All back into the meeting
Brasil: Brasil remains committed to the future of the IWC, and appreciates the mutual understanding and that this could prevail. We note that we have asked for the Southern Ocean Sanctuary, we would like to see an undated statement of need from Greenland and fully understand ASW and respects cultures and will not block consenus
Australia: we support IWC regulated ASW, but we need a more work (as noted by Brasil) for needs statement and in spirit of cooperation Denmark does deliver, will not break consensus
Denmark, we have heard much today and from those who don't like the proposal. We are willing to consult wth range states in run up to 2012 negotiations, in two years. We shall consult at home on needs statement, having done so in 2007.
the humpback has been hunted in Greenland for a very long time, and therefore is part of culture as well as food supply. we have concentrated on need statement in tonnes as this is what we thought people wanted.
Mexico speaks: asks for its intervention to be recorded in Chairman's report
Monnaco: will not block vote on grounds of the wider debate
St Vincent: some countries patting themselves on their back for not standing against this. Greenland has absolute right to these whales and the 'condacending reluctance' of countries, they are not heroes for not standing in way of Greenland.
Chairman: I will note all views in my report, considering all views, proposed schedule amendment asks for adoption by consensus as revised by EU.
Proposal is adopted. Humpbacks will now die
Denmark says that discussion was acrimoneous, but thanks all. Grreenland Minsiter for hunting and fishing speaks: thank you, this now shows work of Sci Comm respected, and that there is no difference between certain groups of people and certain groups of animals. It is my 2nd time at IWC, and what I find out shocked me, thatt domestic and election issues put before our needs as indigenous peoples, and I strongly, strongly suggest that if IWC is going to work it should follow science.
Okay, this is how it should be.
A country that has a group of people with a continuous nutritional and cultural need for taking whales should bring a needs statement to the IWC. This is reviewed and then if found to be correct, the Commission, on the advice of the Scientific Committee decides whether a species of whale can be hunted and allocates a quota. Unless you are Greenland.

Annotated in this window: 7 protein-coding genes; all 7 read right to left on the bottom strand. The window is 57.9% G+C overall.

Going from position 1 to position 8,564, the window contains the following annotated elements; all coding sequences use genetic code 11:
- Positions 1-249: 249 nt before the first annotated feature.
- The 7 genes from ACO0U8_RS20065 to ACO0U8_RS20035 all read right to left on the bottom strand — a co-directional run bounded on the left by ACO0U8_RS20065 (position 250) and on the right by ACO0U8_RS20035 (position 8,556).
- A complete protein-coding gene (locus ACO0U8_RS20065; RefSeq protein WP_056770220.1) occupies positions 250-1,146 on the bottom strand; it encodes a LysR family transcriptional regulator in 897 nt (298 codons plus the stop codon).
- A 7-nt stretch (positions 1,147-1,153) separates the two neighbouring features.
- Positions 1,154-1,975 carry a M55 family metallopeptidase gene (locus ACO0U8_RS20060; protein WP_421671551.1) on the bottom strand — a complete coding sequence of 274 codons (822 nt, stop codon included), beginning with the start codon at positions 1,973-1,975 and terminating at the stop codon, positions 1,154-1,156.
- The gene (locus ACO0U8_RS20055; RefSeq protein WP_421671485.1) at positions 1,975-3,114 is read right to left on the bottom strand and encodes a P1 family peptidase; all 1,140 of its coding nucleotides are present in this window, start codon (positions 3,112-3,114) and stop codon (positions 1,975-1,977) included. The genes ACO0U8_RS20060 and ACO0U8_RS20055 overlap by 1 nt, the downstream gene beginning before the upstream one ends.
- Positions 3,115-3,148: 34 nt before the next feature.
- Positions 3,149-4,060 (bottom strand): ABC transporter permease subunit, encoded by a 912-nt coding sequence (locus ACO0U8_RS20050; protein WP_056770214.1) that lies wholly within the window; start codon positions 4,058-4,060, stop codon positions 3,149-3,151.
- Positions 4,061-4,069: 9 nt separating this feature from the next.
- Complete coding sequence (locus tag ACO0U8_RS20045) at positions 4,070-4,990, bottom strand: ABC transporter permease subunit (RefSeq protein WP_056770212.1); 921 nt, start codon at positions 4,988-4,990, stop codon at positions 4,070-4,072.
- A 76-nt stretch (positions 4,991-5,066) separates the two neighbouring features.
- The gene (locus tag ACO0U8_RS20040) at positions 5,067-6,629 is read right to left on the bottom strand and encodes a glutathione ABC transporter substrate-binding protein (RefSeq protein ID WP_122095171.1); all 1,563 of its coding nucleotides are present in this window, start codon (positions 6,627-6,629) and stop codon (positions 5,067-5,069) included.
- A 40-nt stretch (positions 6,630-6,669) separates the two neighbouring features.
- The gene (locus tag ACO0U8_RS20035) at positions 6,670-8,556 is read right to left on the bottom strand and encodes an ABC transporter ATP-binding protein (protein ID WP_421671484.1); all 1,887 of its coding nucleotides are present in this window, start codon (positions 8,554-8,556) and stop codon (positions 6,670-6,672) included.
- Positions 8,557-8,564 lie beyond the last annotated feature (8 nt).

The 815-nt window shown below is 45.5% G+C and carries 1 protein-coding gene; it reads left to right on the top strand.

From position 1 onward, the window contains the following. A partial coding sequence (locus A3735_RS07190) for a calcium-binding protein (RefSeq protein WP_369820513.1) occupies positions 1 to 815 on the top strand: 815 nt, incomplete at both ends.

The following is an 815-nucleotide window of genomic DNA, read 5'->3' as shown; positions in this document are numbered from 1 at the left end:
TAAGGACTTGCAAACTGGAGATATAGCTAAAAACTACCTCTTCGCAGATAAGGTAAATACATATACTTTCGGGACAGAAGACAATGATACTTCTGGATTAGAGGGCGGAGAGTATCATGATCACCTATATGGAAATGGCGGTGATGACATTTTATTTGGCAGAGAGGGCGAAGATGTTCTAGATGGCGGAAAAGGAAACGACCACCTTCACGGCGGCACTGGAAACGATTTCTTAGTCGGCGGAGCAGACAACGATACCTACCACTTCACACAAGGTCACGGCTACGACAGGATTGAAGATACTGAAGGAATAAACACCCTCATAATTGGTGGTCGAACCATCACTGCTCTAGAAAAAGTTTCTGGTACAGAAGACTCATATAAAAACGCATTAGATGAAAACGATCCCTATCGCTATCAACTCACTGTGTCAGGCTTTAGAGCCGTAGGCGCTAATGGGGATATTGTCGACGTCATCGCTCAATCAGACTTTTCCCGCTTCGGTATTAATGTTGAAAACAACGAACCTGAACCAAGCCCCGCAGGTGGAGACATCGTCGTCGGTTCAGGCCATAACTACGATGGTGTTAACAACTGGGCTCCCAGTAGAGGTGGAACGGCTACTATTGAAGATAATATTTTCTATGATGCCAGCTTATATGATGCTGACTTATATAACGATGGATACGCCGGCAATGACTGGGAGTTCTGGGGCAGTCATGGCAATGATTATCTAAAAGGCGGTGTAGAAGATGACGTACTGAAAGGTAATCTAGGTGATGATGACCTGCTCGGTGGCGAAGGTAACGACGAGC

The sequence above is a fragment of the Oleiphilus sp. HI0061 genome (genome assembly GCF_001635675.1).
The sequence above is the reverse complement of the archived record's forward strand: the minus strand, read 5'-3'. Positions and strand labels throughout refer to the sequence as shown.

This is how the system gets perverted -
If you are Greenland, you declare that you are an Inuit nation and that everybody in your country is going to be counted for the consumption of whale meat. You also, don't actually ask the IWC, you pass your demands on through Denmark and then threaten to leave if you don't get what you want.
Also you don't allow the IWC to think about numbers of whales with you request, you demand a 'tonnage' of whale meat and then point out that your ability to get the meat of the whales is limited by the experience of the hunters (sorry I thought these guys were experienced indigenous peoples? - ed) and whether they have a fishing boat, power boat, type of rifle etc. So you argue that the IWC has to use Greenland's figures for 'conversion' - that's how much meat can be taken off a whale - which seem much lower than any indigenous group. Strange that. But of course this leads to inflated numbers of whales being needed.
I was saying to colleagues today that the concept that you can bring a needs statement (or not) but make a claim and then say, ‘oh never mind - I quite like that one’ - makes this feel like this is more like clothes shopping when I know I need a 48 inch waste but have been buying 40 inch ‘for growth’, but in fact end up buying a 36 inch for the style and colour.
So what will happen today? We know that Greenland has said that this is about proving they can get what they want out of the IWC, so stand by for some 'whale-trading' just so Greenland can win this argument.
It seems whilst Greenland has been claiming a 40 inch waste for some time, but maybe today we shall see that its willing to agree to a 36inch waste because it likes the 'taste' of humpbacks both politically and in reality - well maybe the tourists in the hotels will too.
That's it for Thursday, no vote on Greenland, but maybe tomorrow, but the Mainichi Daily reports that , 'domestic consumption of whale meat -- long considered a
source of protein for Japanese -- has been on the decline. According to
the Ministry of Agriculture, Forestry and Fisheries statistics, domestic
whale meat consumption dropped from 230,000 tons in fiscal 1962 to
5,000 tons in fiscal 2008. As of the end of 2009, 4,246 tons of whale
meat -- almost equivalent to total annual consumption -- remains in
So please, Japan, stop pushing this huge pile of whale meat up a hill. I am sure there are legitimate things you could spend you hard earned overseas aid on.
The US notes that ASW should be replaced with discussions of indigenous peoples, and that they should be "removed form the debate about commercial whaling, where they have been used as bargaining chips in other debates."
What the delegate for the US does not mention is the fact that it was the US that put ASW quotas into the Table 4 of the Chairman's proposal and mixed the two issues in the first place.
Okay, back to the issue at hand. The US says indigenous whalers need some ten years block quotas so that commercial and scientific whaling can be addressed separately.